"Bridge? You know I loved bridge. And you can see how easy it would be to have friends over to play on this very table. But I do not dream of it.
"How do I make you understand? I am not a happy woman. Why should I pretend to be happy, or go through the motions of diversions?
"I have just come from seeing my brother in Cairo, and I will soon go back. His doctors cannot say. It might even be 10 years. Or it might be much sooner.
"In any case, the decision is not with the doctors or with the shah or with us. It is with God. He appoints death and the means of death. Nothing a man can do can hasten or postpone that day.
"My brother the shah is a man of God. He has always believed life and death are in God's hands.
"And you believe that too, do you not?" she was asked.
"Yes. I can still see the two barrels of the Colt .45s, the night I thought I would die. It was in the summer of 1976. We were driving to my hose at Juan Les Pins [on the French Riviera] and not far from my own road when a Peugeot passed us and turned to block us. Two men leaped out with the pistols and began firing.
"I was up front with the driver. Two friends were in back. I heard a moan and turned to see my friend, the woman, with blood streaming from her eyes. She died half an hour later. The driver was shot, too. But he backed up our car [a Rolls-Royce of sturdy, heavy build] and rammed the car that blocked us. Then he backed up and rammed again and finally got a clear route and sped ahead. Why they didn't shoot out our tires I don't know. That way we could never have escaped.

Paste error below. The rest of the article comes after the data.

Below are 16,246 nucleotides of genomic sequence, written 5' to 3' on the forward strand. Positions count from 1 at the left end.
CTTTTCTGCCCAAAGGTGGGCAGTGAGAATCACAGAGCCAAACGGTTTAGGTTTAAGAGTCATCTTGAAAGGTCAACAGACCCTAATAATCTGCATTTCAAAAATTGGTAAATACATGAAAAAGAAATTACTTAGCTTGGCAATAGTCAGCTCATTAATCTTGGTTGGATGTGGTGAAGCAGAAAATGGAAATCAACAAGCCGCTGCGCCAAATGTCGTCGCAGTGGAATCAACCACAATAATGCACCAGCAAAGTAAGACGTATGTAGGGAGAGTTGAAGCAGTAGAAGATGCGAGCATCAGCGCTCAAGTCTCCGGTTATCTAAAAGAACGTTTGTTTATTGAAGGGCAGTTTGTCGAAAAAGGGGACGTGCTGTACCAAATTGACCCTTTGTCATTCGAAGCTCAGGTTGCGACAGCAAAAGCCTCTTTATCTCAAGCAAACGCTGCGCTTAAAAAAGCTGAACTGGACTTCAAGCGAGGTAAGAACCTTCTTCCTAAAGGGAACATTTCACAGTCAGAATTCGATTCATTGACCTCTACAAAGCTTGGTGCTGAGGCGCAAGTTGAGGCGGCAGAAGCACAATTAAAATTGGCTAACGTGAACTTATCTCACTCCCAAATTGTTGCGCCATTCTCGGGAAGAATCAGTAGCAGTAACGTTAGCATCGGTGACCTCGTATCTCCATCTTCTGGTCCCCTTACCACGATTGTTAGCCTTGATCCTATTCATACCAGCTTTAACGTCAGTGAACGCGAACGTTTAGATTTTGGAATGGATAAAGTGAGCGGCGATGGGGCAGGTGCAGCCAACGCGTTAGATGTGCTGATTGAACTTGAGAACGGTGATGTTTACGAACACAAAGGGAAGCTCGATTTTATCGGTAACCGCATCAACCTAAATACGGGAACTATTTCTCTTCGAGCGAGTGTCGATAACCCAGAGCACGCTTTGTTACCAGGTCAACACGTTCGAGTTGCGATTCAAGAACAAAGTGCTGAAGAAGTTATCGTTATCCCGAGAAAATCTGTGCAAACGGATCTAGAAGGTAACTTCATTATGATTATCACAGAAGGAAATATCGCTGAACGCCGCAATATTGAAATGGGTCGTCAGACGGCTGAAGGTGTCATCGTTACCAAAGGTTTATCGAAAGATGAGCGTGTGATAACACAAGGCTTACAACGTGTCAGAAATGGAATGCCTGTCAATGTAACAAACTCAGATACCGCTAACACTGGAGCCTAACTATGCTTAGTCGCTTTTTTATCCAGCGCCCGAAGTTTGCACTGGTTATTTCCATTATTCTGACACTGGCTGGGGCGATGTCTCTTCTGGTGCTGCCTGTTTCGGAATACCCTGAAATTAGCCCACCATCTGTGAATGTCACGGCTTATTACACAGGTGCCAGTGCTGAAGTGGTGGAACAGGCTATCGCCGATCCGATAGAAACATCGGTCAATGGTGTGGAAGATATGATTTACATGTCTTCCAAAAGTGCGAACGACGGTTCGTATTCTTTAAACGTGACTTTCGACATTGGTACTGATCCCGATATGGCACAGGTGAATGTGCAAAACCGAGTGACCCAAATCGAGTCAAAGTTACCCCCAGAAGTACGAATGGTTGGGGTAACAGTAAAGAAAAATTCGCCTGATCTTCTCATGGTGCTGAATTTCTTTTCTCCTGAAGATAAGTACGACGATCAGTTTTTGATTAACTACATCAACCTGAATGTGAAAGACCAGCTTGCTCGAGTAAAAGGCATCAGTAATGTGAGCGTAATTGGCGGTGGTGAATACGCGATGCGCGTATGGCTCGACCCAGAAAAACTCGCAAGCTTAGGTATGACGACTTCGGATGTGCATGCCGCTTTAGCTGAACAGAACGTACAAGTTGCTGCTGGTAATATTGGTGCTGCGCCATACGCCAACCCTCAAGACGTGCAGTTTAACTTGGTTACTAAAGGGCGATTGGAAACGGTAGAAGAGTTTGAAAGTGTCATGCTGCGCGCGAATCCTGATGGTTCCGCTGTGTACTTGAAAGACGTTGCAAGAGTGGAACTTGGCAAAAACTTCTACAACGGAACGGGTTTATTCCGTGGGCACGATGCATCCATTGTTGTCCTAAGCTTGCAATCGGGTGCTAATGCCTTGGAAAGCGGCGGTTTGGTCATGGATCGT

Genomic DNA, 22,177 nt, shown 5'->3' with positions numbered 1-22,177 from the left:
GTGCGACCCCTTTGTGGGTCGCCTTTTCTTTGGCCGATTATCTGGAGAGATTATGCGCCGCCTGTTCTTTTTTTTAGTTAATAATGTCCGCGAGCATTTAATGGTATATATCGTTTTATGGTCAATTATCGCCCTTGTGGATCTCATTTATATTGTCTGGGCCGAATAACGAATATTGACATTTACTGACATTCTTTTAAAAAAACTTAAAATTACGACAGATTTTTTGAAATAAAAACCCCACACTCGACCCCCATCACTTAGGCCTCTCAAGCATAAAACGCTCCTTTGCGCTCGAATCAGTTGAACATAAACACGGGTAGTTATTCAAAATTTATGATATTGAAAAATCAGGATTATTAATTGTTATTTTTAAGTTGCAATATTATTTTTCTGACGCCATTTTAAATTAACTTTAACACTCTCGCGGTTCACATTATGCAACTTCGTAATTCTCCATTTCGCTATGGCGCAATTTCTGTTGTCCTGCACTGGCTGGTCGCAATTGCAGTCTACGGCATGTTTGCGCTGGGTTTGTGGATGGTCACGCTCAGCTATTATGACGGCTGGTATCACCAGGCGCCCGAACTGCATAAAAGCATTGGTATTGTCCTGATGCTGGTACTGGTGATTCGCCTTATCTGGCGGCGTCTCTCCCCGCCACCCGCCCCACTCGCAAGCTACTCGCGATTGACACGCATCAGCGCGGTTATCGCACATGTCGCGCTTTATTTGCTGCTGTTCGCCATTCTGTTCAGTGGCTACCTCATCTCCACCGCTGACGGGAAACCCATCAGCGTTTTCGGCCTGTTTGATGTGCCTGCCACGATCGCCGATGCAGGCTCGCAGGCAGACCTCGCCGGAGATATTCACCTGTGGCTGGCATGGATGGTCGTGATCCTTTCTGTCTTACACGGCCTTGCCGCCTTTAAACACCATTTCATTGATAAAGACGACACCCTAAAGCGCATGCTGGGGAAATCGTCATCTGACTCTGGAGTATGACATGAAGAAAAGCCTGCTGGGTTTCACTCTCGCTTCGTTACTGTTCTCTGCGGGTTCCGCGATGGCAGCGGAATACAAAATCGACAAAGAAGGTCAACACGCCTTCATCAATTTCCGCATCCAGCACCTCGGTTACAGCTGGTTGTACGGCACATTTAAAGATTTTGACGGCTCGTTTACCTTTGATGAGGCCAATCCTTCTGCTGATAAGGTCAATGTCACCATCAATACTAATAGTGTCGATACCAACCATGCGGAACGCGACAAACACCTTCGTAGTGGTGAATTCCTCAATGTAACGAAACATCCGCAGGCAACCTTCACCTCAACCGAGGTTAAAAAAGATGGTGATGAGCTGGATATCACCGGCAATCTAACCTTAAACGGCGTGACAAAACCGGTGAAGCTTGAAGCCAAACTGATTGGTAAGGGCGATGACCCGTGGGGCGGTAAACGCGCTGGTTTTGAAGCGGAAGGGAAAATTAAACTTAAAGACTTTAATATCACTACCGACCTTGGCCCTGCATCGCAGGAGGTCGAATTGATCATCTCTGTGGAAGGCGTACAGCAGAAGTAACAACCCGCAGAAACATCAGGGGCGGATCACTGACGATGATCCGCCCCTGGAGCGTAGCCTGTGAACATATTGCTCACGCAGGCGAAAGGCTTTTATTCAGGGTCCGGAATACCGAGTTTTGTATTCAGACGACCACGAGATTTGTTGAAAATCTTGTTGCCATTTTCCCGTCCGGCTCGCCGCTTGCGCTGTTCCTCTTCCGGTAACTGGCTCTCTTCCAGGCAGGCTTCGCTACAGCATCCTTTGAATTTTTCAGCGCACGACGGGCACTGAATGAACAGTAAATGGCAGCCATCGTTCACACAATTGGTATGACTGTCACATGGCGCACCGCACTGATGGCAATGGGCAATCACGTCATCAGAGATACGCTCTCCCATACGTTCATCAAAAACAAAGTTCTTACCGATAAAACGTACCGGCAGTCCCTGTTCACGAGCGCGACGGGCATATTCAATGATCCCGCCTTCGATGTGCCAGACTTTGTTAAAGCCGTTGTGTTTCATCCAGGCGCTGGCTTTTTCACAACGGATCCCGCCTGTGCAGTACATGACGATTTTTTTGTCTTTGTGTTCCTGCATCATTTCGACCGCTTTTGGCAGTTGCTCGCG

"After we got away, the driver stopped at the Pam Pam [a cafe] to call the police. They told him to go away, they didn't want any trouble.
"No arrests were made. Some people said it was a mafia-type thing, connected with what they called my drug traffic. I doubt experienced assassins would have bungled it."
"The next day I counted 14 bullet holes on my side of the car. Why wasn't I killed?
"So now I think it is part of me, death is part of my life. My brother, who has survived assassination attempts, it is part of his life, he has made death part of his life.
"Should I sit here thinking maybe today or tomorrow I die? What purpose is served by that? I shall die, and when God means me to.
"I had rather die being shot than die in my bed," she said. "From a sickness."
"We do not have the choice," she was reminded.
"No. The means as well as the time are not in our hands at all," she said.
Her new book, "Faces in a Mirror," is an account of Iranian and personal and royal events from her point of view.
She barely disguises -- she does not disguise at all, though she refrains from invective -- her contempt for the Carter administration or Sen. Edward M. Kennedy.
"Though I've learned long ago not to expect much of politicians," she said. "The last eight American presidents, of course, praised the shah, and Sen. Kennedy has spoken to me very cordially in the past about our achievements in Iran. Mr. Carter, in his very first speech of 1978 [this was at a New Year's Eve party given for President and Mrs. Carter in Tehran by the Iranian royal family], spoke in his toast of 'the great leadership of th shah' and spoke of the 'love and respect' he had earned from the people, and concluded saying there was no other leader he had a deeper sense of gratitude to and pesonal friendship for.